Is there a way to make a model read-only in the django admin? but I mean the whole model. So, no adding, no deleting, no changing, just see the objects and the fields, everything as read-only?
ModelAdmin provides the hook get_readonly_fields() - the following is untested, my idea being to determine all fields the way ModelAdmin does it, without running into a recursion with the readonly fields themselves:
from django.contrib.admin.util import flatten_fieldsets class ReadOnlyAdmin(ModelAdmin): def get_readonly_fields(self, request, obj=None): if self.declared_fieldsets: fields = flatten_fieldsets(self.declared_fieldsets) else: form = self.get_formset(request, obj).form fields = form.base_fields.keys() return fields
then subclass/mixin this admin whereever it should be a read-only admin.
For add/delete, and to make their buttons disappear, you'll probably also want to add
def has_add_permission(self, request): # Nobody is allowed to add return False def has_delete_permission(self, request, obj=None): # Nobody is allowed to delete return False
P.S.: In ModelAdmin, if has_change_permission (lookup or your override) returns False, you don't get to the change view of an object - and the link to it won't even be shown. It would actually be cool if it did, and the default get_readonly_fields() checked the change permission and set all fields to readonly in that case, like above. That way non-changers could at least browse the data... given that the current admin structure assumes view=edit, as jathanism points out, this would probably require the introduction of a "view" permission on top of add/change/delete...
EDIT: regarding setting all fields readonly, also untested but looking promising:
readonly_fields = MyModel._meta.get_all_field_names()
EDIT: Here's another one
if self.declared_fieldsets: return flatten_fieldsets(self.declared_fieldsets) else: return list(set( [field.name for field in self.opts.local_fields] + [field.name for field in self.opts.local_many_to_many] ))
As "view permissions" will not make it into Django 1.11, unfortunately, here's a solution that makes your ModelAdmin read-only by making both saving model changes and adding model history log entries a no-op.
def false(*args, **kwargs): """A simple no-op function to make our changes below readable.""" return False class MyModelReadOnlyAdmin(admin.ModelAdmin): list_display = [ # list your admin listview entries here (as usual) ] readonly_fields = [ # list your read-only fields here (as usual) ] actions = None has_add_permission = false has_delete_permission = false log_change = false message_user = false save_model = false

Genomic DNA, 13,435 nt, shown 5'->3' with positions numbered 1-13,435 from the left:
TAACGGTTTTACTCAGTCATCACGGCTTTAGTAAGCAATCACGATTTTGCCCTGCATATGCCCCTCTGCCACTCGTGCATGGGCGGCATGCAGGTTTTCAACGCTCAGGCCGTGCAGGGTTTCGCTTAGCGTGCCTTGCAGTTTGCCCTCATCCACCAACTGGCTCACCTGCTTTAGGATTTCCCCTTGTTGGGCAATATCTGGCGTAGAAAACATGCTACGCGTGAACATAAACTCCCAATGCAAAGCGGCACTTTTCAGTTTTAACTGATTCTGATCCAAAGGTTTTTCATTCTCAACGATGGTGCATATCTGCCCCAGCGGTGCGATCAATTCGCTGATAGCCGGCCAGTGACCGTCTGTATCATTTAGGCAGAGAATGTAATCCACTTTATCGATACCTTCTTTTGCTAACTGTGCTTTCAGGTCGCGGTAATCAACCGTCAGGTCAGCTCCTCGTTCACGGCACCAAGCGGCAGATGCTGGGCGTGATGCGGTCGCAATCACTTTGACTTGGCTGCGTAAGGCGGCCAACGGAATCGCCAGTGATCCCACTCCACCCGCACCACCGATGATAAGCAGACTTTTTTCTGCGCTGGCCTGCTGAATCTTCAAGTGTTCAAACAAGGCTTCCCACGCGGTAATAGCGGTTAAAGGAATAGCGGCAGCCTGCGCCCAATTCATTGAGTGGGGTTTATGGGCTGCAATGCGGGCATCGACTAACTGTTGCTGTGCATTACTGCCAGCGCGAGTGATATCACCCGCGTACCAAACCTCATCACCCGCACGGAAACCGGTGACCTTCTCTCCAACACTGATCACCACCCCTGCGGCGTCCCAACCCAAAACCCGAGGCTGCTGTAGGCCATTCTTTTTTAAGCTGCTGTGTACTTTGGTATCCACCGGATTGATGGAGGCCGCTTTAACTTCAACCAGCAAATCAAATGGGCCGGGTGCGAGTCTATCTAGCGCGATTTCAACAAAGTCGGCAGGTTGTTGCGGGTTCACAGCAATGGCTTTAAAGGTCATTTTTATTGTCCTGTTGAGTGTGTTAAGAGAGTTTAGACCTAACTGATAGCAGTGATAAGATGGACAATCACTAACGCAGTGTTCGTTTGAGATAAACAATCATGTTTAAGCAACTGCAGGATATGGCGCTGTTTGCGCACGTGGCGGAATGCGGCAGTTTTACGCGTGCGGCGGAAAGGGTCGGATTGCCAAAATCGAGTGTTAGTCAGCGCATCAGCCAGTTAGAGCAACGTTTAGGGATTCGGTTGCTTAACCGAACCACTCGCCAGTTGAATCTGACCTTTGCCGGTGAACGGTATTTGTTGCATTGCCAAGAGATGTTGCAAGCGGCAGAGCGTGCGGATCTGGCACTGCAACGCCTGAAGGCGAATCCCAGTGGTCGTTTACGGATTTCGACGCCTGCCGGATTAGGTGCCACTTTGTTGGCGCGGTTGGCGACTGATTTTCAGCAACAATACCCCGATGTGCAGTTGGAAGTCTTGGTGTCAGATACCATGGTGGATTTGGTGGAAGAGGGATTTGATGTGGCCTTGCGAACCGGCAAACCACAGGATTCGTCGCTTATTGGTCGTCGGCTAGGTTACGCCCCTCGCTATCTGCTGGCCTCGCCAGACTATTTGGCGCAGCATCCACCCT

(NOTE: Don't mistake the
false no-op helper with the
False builtin. If you don't sympathize with the helper function outside the class move it into the class, call it
no_op or something else, or override the affected attributes by usual
defs. Less DRY, but if you don't care...)
- remove the actions drop-down box (with "delete") in the list view
- disallow adding new model entries
- disallow deleting existing model entries
- avoid creating log entries in the model history
- avoid displaying "was changed successfully" messages after saving
- avoid saving changeform changes to the database
It will not:
- remove or replace the two buttons "Save and continue editing" and "SAVE" (which would be nice to improve the user experience)
get_all_field_names (as mentioned in the accepted answer) was removed in Django 1.10.
Tested with Django 1.10.5.
The selected answer doesn't work for Django 1.11, and I've found a much simpler way to do it so I thought I'd share:
class MyModelAdmin(admin.ModelAdmin): def get_readonly_fields(self, request, obj=None): return [f.name for f in obj._meta.fields] def has_delete_permission(self, request, obj=None): return False def has_add_permission(self, request): return False
I had a similar scenario where:
- User should be able to create the model objects
- User should be able to view listing of model objects
- User SHOULD'NT be able to edit an object once it's been created
1. Overriding the Change View
Because it's possible to override the
change_view() in a ModelAdmin, we can exploit that to prevent the editing of model instances once they have been created. Here's an example I've used:
def change_view(self, request, object_id, form_url='', extra_context=None): messages.error(request, 'Sorry, but editing is NOT ALLOWED') return redirect(request.META['HTTP_REFERER'])
2. Conditionally Change Edit Permissions
I also realized that the docs interpret the result of
ModelAdmin.has_change_permission() in different ways:
Should return True if editing obj is permitted, False otherwise. If obj is None, should return True or False to indicate whether editing of objects of this type is permitted in general (e.g., False will be interpreted as meaning that the current user is not permitted to edit any object of this type).
Meaning I could check whether
None, in which case I return
True, otherwise I return
False, and this in effect allows users to view the change-list, but not be able to edit nor view the change_form after the model instance is saved.
def has_change_permission(self, request, obj = None, **kwargs): if obj is None: return True else: return False
Though am thinking this might also override any
MODEL_can_change permissions allowing unwanted eyes from viewing the change-list?
According to my test on Django 1.8 we can not use following as noted on answer #3 but it works on Django 1.4:
## self.get_formset(request, obj) ## answer 3 needs fix. Generally, alternative codes for this issue about below section ## form = self.get_formset(request, obj).form ## ## fields = form.base_fields.keys() ##
Can be something like:
#~ (A) or [f.name for f in self.model._meta.fields] #~ (B) or MyModel._meta.get_all_field_names() #~ (C) list(set([field.name for field in self.opts.local_fields] + [field.name for field in self.opts.local_many_to_many] ))